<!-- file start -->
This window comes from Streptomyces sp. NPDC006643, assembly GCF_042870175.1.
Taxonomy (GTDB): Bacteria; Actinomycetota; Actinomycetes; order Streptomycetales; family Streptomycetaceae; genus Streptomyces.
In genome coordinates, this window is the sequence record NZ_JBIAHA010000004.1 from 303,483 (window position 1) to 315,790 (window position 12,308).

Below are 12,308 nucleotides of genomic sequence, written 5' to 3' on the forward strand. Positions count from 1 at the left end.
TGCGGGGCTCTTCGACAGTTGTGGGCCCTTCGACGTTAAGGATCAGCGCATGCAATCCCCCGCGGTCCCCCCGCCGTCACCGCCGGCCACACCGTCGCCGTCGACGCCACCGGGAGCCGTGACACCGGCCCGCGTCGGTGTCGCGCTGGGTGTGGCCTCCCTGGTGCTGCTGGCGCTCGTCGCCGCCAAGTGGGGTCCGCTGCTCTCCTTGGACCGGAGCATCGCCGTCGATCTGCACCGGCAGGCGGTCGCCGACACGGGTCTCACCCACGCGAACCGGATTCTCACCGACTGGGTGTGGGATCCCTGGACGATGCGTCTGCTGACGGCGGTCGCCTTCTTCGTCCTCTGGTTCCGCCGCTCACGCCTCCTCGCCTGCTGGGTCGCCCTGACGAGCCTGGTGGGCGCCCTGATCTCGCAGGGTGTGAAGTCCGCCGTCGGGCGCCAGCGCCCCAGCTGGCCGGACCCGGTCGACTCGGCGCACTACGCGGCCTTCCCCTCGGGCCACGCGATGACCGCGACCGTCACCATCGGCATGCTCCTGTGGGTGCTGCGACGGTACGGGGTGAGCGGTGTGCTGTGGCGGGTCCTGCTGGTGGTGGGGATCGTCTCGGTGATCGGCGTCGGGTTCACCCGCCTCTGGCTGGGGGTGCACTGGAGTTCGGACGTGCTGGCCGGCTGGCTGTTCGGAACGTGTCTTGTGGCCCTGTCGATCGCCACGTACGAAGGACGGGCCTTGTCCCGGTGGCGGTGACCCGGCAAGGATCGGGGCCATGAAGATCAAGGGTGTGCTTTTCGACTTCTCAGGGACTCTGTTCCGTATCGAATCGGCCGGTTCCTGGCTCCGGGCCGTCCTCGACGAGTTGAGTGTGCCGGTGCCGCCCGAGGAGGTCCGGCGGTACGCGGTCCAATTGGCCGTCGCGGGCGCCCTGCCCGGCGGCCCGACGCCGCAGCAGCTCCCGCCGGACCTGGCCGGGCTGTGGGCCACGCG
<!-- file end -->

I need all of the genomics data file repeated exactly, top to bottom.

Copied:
This window comes from Streptomyces sp. NPDC006643, assembly GCF_042870175.1.
Taxonomy (GTDB): Bacteria; Actinomycetota; Actinomycetes; order Streptomycetales; family Streptomycetaceae; genus Streptomyces.
In genome coordinates, this window is the sequence record NZ_JBIAHA010000004.1 from 303,483 (window position 1) to 315,790 (window position 12,308).

Below are 12,308 nucleotides of genomic sequence, written 5' to 3' on the forward strand. Positions count from 1 at the left end.
TGCGGGGCTCTTCGACAGTTGTGGGCCCTTCGACGTTAAGGATCAGCGCATGCAATCCCCCGCGGTCCCCCCGCCGTCACCGCCGGCCACACCGTCGCCGTCGACGCCACCGGGAGCCGTGACACCGGCCCGCGTCGGTGTCGCGCTGGGTGTGGCCTCCCTGGTGCTGCTGGCGCTCGTCGCCGCCAAGTGGGGTCCGCTGCTCTCCTTGGACCGGAGCATCGCCGTCGATCTGCACCGGCAGGCGGTCGCCGACACGGGTCTCACCCACGCGAACCGGATTCTCACCGACTGGGTGTGGGATCCCTGGACGATGCGTCTGCTGACGGCGGTCGCCTTCTTCGTCCTCTGGTTCCGCCGCTCACGCCTCCTCGCCTGCTGGGTCGCCCTGACGAGCCTGGTGGGCGCCCTGATCTCGCAGGGTGTGAAGTCCGCCGTCGGGCGCCAGCGCCCCAGCTGGCCGGACCCGGTCGACTCGGCGCACTACGCGGCCTTCCCCTCGGGCCACGCGATGACCGCGACCGTCACCATCGGCATGCTCCTGTGGGTGCTGCGACGGTACGGGGTGAGCGGTGTGCTGTGGCGGGTCCTGCTGGTGGTGGGGATCGTCTCGGTGATCGGCGTCGGGTTCACCCGCCTCTGGCTGGGGGTGCACTGGAGTTCGGACGTGCTGGCCGGCTGGCTGTTCGGAACGTGTCTTGTGGCCCTGTCGATCGCCACGTACGAAGGACGGGCCTTGTCCCGGTGGCGGTGACCCGGCAAGGATCGGGGCCATGAAGATCAAGGGTGTGCTTTTCGACTTCTCAGGGACTCTGTTCCGTATCGAATCGGCCGGTTCCTGGCTCCGGGCCGTCCTCGACGAGTTGAGTGTGCCGGTGCCGCCCGAGGAGGTCCGGCGGTACGCGGTCCAATTGGCCGTCGCGGGCGCCCTGCCCGGCGGCCCGACGCCGCAGCAGCTCCCGCCGGACCTGGCCGGGCTGTGGGCCACGCG